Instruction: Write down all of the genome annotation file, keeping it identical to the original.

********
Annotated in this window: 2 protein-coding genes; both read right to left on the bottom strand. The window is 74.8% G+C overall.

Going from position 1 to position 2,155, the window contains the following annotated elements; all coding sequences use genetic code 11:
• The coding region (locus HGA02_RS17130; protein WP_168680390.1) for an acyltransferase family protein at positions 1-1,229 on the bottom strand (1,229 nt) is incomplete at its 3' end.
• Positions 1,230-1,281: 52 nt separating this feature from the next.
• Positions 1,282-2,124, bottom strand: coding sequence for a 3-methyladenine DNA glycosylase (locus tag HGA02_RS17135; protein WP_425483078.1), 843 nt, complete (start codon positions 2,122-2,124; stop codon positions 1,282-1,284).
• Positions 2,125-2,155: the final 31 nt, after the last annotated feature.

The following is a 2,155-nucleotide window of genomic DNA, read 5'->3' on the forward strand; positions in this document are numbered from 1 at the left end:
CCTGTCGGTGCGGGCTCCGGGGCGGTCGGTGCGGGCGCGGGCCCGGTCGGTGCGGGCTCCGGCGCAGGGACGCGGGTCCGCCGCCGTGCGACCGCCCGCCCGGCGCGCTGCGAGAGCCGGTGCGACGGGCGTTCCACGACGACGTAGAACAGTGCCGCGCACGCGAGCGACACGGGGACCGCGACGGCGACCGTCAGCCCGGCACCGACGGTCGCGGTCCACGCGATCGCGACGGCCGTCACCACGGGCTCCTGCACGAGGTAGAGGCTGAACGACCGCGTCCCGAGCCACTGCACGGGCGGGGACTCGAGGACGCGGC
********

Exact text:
Annotated in this window: 2 protein-coding genes; both read right to left on the bottom strand. The window is 74.8% G+C overall.

Going from position 1 to position 2,155, the window contains the following annotated elements; all coding sequences use genetic code 11:
• The coding region (locus HGA02_RS17130; protein WP_168680390.1) for an acyltransferase family protein at positions 1-1,229 on the bottom strand (1,229 nt) is incomplete at its 3' end.
• Positions 1,230-1,281: 52 nt separating this feature from the next.
• Positions 1,282-2,124, bottom strand: coding sequence for a 3-methyladenine DNA glycosylase (locus tag HGA02_RS17135; protein WP_425483078.1), 843 nt, complete (start codon positions 2,122-2,124; stop codon positions 1,282-1,284).
• Positions 2,125-2,155: the final 31 nt, after the last annotated feature.

The following is a 2,155-nucleotide window of genomic DNA, read 5'->3' on the forward strand; positions in this document are numbered from 1 at the left end:
CCTGTCGGTGCGGGCTCCGGGGCGGTCGGTGCGGGCGCGGGCCCGGTCGGTGCGGGCTCCGGCGCAGGGACGCGGGTCCGCCGCCGTGCGACCGCCCGCCCGGCGCGCTGCGAGAGCCGGTGCGACGGGCGTTCCACGACGACGTAGAACAGTGCCGCGCACGCGAGCGACACGGGGACCGCGACGGCGACCGTCAGCCCGGCACCGACGGTCGCGGTCCACGCGATCGCGACGGCCGTCACCACGGGCTCCTGCACGAGGTAGAGGCTGAACGACCGCGTCCCGAGCCACTGCACGGGCGGGGACTCGAGGACGCGGC